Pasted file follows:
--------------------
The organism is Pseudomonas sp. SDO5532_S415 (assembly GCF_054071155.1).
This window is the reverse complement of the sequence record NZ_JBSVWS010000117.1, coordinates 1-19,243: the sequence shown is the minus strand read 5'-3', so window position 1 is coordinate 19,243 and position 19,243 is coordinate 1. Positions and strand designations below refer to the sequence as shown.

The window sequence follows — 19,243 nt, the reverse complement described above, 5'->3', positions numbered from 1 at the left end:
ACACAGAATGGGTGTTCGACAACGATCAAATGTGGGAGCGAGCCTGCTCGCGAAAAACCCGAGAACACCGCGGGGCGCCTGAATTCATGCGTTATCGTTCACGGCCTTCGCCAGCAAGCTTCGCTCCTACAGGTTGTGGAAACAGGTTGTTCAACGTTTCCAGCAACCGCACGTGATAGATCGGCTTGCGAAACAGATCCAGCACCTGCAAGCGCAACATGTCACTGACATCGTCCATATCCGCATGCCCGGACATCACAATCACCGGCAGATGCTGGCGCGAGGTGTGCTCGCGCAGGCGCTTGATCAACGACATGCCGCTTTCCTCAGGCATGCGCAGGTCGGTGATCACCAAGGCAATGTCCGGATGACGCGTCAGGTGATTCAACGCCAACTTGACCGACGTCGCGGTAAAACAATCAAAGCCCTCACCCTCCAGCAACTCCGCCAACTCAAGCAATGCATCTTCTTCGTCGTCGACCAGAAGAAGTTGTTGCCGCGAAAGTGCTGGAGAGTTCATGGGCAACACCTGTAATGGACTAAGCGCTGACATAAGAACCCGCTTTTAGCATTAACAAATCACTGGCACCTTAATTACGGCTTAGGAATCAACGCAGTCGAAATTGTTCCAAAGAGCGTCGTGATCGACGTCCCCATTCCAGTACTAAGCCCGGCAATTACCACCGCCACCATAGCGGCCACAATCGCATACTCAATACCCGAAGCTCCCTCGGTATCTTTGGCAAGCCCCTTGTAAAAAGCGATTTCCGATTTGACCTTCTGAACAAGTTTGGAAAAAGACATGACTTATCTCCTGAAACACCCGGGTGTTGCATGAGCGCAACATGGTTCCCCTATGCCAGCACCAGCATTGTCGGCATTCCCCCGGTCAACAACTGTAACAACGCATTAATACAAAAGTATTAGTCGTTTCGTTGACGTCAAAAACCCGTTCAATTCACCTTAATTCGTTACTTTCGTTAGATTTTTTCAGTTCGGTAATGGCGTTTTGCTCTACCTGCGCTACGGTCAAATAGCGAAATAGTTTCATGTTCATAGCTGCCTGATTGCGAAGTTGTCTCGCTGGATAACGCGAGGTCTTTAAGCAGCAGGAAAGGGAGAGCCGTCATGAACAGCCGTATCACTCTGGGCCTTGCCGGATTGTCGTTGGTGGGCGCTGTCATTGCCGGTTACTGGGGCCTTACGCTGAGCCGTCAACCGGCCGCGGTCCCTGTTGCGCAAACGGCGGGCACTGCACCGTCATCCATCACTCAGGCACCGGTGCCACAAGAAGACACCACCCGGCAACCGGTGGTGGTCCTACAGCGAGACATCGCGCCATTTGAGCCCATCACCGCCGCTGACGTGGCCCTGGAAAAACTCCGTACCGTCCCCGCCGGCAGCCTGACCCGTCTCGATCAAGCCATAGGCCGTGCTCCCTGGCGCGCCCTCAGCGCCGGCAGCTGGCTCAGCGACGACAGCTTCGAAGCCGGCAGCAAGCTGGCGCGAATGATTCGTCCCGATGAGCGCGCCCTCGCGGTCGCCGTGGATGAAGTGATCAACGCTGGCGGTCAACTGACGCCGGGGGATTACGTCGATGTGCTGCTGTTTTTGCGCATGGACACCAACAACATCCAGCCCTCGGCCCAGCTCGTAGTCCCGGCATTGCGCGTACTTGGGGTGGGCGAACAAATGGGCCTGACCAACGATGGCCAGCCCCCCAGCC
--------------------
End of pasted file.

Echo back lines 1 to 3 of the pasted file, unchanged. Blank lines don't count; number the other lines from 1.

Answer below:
The organism is Pseudomonas sp. SDO5532_S415 (assembly GCF_054071155.1).
This window is the reverse complement of the sequence record NZ_JBSVWS010000117.1, coordinates 1-19,243: the sequence shown is the minus strand read 5'-3', so window position 1 is coordinate 19,243 and position 19,243 is coordinate 1. Positions and strand designations below refer to the sequence as shown.

The window sequence follows — 19,243 nt, the reverse complement described above, 5'->3', positions numbered from 1 at the left end: